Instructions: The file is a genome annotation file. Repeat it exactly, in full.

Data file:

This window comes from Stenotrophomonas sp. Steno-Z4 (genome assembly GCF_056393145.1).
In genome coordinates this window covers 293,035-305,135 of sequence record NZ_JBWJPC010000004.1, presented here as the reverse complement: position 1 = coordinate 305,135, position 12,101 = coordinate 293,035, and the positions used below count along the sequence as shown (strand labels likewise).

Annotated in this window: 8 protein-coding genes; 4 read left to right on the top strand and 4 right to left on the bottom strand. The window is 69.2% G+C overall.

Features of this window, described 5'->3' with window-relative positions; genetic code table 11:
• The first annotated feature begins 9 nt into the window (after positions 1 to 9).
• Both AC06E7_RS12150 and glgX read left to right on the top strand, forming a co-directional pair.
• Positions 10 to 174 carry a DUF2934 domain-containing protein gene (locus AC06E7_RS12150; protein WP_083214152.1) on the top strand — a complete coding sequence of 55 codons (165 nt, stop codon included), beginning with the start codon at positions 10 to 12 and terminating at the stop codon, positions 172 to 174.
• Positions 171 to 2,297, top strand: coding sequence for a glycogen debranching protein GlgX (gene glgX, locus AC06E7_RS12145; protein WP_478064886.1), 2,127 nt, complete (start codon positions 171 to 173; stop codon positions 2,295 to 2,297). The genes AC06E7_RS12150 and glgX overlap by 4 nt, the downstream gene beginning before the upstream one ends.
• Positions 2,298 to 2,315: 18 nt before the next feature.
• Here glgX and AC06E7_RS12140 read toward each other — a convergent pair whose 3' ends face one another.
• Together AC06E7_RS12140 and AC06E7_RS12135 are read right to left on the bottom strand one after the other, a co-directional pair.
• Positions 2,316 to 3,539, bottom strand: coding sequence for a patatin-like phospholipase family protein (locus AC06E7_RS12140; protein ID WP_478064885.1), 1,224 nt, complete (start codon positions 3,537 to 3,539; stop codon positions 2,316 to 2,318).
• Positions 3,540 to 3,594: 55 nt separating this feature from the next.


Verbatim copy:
This window comes from Stenotrophomonas sp. Steno-Z4 (genome assembly GCF_056393145.1).
In genome coordinates this window covers 293,035-305,135 of sequence record NZ_JBWJPC010000004.1, presented here as the reverse complement: position 1 = coordinate 305,135, position 12,101 = coordinate 293,035, and the positions used below count along the sequence as shown (strand labels likewise).

Annotated in this window: 8 protein-coding genes; 4 read left to right on the top strand and 4 right to left on the bottom strand. The window is 69.2% G+C overall.

Features of this window, described 5'->3' with window-relative positions; genetic code table 11:
• The first annotated feature begins 9 nt into the window (after positions 1 to 9).
• Both AC06E7_RS12150 and glgX read left to right on the top strand, forming a co-directional pair.
• Positions 10 to 174 carry a DUF2934 domain-containing protein gene (locus AC06E7_RS12150; protein WP_083214152.1) on the top strand — a complete coding sequence of 55 codons (165 nt, stop codon included), beginning with the start codon at positions 10 to 12 and terminating at the stop codon, positions 172 to 174.
• Positions 171 to 2,297, top strand: coding sequence for a glycogen debranching protein GlgX (gene glgX, locus AC06E7_RS12145; protein WP_478064886.1), 2,127 nt, complete (start codon positions 171 to 173; stop codon positions 2,295 to 2,297). The genes AC06E7_RS12150 and glgX overlap by 4 nt, the downstream gene beginning before the upstream one ends.
• Positions 2,298 to 2,315: 18 nt before the next feature.
• Here glgX and AC06E7_RS12140 read toward each other — a convergent pair whose 3' ends face one another.
• Together AC06E7_RS12140 and AC06E7_RS12135 are read right to left on the bottom strand one after the other, a co-directional pair.
• Positions 2,316 to 3,539, bottom strand: coding sequence for a patatin-like phospholipase family protein (locus AC06E7_RS12140; protein ID WP_478064885.1), 1,224 nt, complete (start codon positions 3,537 to 3,539; stop codon positions 2,316 to 2,318).
• Positions 3,540 to 3,594: 55 nt separating this feature from the next.